After a long and distinguished career studying inequality in Britain and North America and then the development of publicly funded programs to mitigate economic and social risk, Lindert has now produced a masterly synthesis detailing the scope and effectiveness of social spending programs across the globe—at least for those nations with sufficient data to permit analysis. Making Social Spending Work has three aims, two historical and one squarely in the realm of political economy. The political-economy arguments that propel his quantitative investigation and shape the narrative arc of the book culminate in several chapters offering advice to national policymakers about immigration, pension reform, et al. Such matters are hardly the stuff usually reviewed in these pages. Historians, however, would be remiss to overlook this book. Lindert offers an impressive example of how the methods of the historian, and the historical record itself, might usefully contribute to decision making about the...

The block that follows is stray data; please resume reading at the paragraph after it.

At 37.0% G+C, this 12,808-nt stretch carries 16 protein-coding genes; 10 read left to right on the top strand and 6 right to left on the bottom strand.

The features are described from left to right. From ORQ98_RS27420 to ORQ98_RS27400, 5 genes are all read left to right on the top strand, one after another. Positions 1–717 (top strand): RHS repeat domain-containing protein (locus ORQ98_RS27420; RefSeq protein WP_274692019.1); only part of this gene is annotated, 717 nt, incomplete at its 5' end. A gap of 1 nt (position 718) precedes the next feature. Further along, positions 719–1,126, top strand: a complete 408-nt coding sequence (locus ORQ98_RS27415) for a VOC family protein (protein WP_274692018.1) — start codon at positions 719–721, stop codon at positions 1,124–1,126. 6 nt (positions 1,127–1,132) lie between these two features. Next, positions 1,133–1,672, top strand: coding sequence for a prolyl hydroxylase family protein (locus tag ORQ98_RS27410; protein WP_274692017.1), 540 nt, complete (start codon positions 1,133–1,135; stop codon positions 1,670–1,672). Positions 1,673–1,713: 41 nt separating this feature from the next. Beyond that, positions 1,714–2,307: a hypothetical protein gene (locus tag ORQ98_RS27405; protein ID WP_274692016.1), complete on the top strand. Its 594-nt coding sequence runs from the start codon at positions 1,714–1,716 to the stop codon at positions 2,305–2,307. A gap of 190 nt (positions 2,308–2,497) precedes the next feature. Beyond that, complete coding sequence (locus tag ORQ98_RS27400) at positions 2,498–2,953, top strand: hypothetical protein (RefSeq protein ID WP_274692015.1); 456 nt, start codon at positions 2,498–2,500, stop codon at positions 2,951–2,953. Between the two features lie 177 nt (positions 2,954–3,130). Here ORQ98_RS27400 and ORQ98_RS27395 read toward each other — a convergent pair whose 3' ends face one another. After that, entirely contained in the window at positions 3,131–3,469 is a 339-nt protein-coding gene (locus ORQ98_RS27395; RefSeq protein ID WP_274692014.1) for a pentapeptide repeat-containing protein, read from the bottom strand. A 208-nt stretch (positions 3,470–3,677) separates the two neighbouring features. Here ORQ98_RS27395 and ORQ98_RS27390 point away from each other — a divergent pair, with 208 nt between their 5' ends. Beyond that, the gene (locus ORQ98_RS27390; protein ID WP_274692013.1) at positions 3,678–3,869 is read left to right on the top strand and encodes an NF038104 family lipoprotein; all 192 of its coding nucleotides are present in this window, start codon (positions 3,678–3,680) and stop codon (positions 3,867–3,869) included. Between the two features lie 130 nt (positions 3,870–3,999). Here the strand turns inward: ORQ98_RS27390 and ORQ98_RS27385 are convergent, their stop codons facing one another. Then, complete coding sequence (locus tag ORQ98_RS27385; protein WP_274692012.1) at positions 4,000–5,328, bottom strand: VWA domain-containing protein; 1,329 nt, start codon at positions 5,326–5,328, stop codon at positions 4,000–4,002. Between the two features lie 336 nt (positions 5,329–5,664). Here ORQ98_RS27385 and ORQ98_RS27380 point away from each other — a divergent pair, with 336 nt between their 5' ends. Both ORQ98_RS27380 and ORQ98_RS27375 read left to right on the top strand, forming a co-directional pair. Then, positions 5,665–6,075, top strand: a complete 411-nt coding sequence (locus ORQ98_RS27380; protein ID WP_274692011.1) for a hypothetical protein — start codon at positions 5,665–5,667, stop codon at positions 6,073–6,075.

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September 01 2022
Making Social Spending Work by Peter H. Lindert
Making Social Spending Work. By
Cambridge University Press,
Online Issn: 1530-9169
Print Issn: 0022-1953
© 2022 by the Massachusetts Institute of Technology and The Journal of Interdisciplinary History, Inc.
The Massachusetts Institute of Technology and The Journal of Interdisciplinary History, Inc.
The Journal of Interdisciplinary History (2022) 53 (2): 341–343.
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A.E.C.M.; Making Social Spending Work by Peter H. Lindert. The Journal of Interdisciplinary History 2022; 53 (2): 341–343. doi: https://doi.org/10.1162/jinh_r_01841
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